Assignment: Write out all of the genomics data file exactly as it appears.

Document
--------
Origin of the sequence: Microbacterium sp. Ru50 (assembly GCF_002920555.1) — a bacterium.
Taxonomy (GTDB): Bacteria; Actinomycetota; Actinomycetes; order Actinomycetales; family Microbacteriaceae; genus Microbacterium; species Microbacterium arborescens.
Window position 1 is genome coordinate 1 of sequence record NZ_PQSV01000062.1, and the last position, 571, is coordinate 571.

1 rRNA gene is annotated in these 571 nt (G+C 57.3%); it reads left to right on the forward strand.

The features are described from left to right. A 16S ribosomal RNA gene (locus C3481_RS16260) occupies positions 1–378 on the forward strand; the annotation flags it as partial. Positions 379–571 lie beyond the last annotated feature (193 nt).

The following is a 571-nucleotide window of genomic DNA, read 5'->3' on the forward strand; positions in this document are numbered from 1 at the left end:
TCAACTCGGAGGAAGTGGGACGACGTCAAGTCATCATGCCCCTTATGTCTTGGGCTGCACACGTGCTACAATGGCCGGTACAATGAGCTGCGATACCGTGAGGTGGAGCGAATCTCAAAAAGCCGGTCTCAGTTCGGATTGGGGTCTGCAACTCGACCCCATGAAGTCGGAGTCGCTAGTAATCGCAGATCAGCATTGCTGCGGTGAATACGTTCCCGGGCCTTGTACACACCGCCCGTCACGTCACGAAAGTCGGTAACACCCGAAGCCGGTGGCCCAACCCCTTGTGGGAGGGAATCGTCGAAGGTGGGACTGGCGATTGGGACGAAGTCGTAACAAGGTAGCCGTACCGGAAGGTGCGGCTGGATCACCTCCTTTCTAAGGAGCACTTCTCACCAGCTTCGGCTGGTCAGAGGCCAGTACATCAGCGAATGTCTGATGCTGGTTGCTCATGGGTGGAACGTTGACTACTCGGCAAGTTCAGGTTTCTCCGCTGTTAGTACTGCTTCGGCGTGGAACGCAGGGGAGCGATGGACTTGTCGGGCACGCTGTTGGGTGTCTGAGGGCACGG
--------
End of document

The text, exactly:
Origin of the sequence: Microbacterium sp. Ru50 (assembly GCF_002920555.1) — a bacterium.
Taxonomy (GTDB): Bacteria; Actinomycetota; Actinomycetes; order Actinomycetales; family Microbacteriaceae; genus Microbacterium; species Microbacterium arborescens.
Window position 1 is genome coordinate 1 of sequence record NZ_PQSV01000062.1, and the last position, 571, is coordinate 571.

1 rRNA gene is annotated in these 571 nt (G+C 57.3%); it reads left to right on the forward strand.

The features are described from left to right. A 16S ribosomal RNA gene (locus C3481_RS16260) occupies positions 1–378 on the forward strand; the annotation flags it as partial. Positions 379–571 lie beyond the last annotated feature (193 nt).

The following is a 571-nucleotide window of genomic DNA, read 5'->3' on the forward strand; positions in this document are numbered from 1 at the left end:
TCAACTCGGAGGAAGTGGGACGACGTCAAGTCATCATGCCCCTTATGTCTTGGGCTGCACACGTGCTACAATGGCCGGTACAATGAGCTGCGATACCGTGAGGTGGAGCGAATCTCAAAAAGCCGGTCTCAGTTCGGATTGGGGTCTGCAACTCGACCCCATGAAGTCGGAGTCGCTAGTAATCGCAGATCAGCATTGCTGCGGTGAATACGTTCCCGGGCCTTGTACACACCGCCCGTCACGTCACGAAAGTCGGTAACACCCGAAGCCGGTGGCCCAACCCCTTGTGGGAGGGAATCGTCGAAGGTGGGACTGGCGATTGGGACGAAGTCGTAACAAGGTAGCCGTACCGGAAGGTGCGGCTGGATCACCTCCTTTCTAAGGAGCACTTCTCACCAGCTTCGGCTGGTCAGAGGCCAGTACATCAGCGAATGTCTGATGCTGGTTGCTCATGGGTGGAACGTTGACTACTCGGCAAGTTCAGGTTTCTCCGCTGTTAGTACTGCTTCGGCGTGGAACGCAGGGGAGCGATGGACTTGTCGGGCACGCTGTTGGGTGTCTGAGGGCACGG